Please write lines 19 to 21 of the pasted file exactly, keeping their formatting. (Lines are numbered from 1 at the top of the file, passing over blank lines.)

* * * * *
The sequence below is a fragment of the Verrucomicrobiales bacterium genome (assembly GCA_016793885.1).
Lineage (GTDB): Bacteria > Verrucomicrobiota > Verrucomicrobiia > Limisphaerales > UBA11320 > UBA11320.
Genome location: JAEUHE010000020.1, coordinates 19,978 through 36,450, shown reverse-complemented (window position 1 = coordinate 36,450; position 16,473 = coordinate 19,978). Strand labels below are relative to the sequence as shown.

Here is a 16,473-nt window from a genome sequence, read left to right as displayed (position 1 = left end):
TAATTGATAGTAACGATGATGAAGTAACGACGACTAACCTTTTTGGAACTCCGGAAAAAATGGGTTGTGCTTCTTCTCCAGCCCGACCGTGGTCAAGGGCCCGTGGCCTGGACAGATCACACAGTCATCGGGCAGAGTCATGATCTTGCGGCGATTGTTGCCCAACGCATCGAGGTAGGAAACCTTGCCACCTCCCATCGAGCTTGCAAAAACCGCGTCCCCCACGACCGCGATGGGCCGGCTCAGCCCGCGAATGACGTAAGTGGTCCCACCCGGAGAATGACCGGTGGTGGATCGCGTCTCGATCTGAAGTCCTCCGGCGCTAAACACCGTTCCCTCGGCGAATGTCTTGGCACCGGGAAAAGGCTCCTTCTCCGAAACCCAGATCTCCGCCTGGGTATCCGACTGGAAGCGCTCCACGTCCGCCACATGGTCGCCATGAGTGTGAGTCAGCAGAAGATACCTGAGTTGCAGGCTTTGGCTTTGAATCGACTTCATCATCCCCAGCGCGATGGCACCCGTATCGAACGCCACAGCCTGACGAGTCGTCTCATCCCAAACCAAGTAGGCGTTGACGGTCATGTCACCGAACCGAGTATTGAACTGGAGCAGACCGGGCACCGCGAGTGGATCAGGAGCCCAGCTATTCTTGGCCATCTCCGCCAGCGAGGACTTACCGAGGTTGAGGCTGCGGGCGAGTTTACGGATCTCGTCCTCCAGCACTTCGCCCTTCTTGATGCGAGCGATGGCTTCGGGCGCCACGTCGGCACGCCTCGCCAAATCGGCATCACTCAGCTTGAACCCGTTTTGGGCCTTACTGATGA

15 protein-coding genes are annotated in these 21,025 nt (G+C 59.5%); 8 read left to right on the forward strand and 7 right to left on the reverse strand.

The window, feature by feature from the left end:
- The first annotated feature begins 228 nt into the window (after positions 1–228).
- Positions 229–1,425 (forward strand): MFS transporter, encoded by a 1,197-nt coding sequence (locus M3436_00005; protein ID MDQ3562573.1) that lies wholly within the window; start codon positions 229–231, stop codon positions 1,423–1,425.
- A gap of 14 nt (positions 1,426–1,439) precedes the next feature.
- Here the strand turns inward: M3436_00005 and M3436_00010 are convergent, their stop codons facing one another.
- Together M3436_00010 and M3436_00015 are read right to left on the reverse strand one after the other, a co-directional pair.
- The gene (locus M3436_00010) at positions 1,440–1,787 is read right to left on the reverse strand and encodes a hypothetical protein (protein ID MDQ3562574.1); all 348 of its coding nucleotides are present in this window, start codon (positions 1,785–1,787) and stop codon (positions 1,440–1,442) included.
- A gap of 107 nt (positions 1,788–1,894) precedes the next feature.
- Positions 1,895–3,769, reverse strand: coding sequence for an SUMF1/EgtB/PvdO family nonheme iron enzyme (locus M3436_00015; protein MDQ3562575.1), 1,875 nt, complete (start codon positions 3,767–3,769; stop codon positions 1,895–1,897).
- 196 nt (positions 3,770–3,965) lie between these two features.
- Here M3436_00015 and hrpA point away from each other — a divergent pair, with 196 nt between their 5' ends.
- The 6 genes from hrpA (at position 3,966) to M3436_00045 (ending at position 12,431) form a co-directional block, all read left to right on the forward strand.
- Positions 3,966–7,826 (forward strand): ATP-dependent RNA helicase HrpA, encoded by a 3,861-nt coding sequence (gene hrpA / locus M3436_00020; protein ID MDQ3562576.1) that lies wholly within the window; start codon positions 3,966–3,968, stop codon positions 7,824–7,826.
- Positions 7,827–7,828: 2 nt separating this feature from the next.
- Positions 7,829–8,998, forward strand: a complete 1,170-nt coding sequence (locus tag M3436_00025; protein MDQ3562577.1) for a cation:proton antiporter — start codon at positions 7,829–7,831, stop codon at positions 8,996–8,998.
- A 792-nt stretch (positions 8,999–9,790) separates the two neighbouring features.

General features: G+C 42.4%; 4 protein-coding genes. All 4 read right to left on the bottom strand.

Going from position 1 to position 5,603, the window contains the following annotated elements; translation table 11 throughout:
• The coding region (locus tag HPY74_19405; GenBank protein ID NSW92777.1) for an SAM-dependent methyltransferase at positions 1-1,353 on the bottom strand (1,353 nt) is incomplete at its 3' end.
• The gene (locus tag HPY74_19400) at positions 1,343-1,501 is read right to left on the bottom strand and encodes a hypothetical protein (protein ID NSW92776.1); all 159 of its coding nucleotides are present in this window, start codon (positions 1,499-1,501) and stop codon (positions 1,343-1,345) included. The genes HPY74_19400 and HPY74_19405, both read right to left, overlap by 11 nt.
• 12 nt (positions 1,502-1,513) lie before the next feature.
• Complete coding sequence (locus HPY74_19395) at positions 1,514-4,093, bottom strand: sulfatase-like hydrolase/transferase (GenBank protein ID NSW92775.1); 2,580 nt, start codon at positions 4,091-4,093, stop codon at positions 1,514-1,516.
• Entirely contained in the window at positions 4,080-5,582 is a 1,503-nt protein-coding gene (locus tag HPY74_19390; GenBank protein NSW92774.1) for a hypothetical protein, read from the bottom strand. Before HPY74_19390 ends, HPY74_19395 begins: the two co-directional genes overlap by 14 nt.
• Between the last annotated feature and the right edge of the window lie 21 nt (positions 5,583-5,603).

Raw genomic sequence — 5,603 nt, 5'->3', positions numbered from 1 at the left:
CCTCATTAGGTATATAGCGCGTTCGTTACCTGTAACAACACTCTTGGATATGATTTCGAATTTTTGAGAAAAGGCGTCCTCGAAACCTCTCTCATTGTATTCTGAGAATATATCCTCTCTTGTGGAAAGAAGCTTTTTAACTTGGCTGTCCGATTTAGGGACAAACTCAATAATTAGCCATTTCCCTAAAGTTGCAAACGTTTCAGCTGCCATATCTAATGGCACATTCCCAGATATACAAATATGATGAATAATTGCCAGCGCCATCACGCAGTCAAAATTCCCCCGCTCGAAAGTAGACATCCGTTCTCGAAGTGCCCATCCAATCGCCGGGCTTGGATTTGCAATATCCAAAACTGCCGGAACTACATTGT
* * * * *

- Positions 3,966–7,826 (forward strand): ATP-dependent RNA helicase HrpA, encoded by a 3,861-nt coding sequence (gene hrpA / locus M3436_00020; protein ID MDQ3562576.1) that lies wholly within the window; start codon positions 3,966–3,968, stop codon positions 7,824–7,826.
- Positions 7,827–7,828: 2 nt separating this feature from the next.
- Positions 7,829–8,998, forward strand: a complete 1,170-nt coding sequence (locus tag M3436_00025; protein MDQ3562577.1) for a cation:proton antiporter — start codon at positions 7,829–7,831, stop codon at positions 8,996–8,998.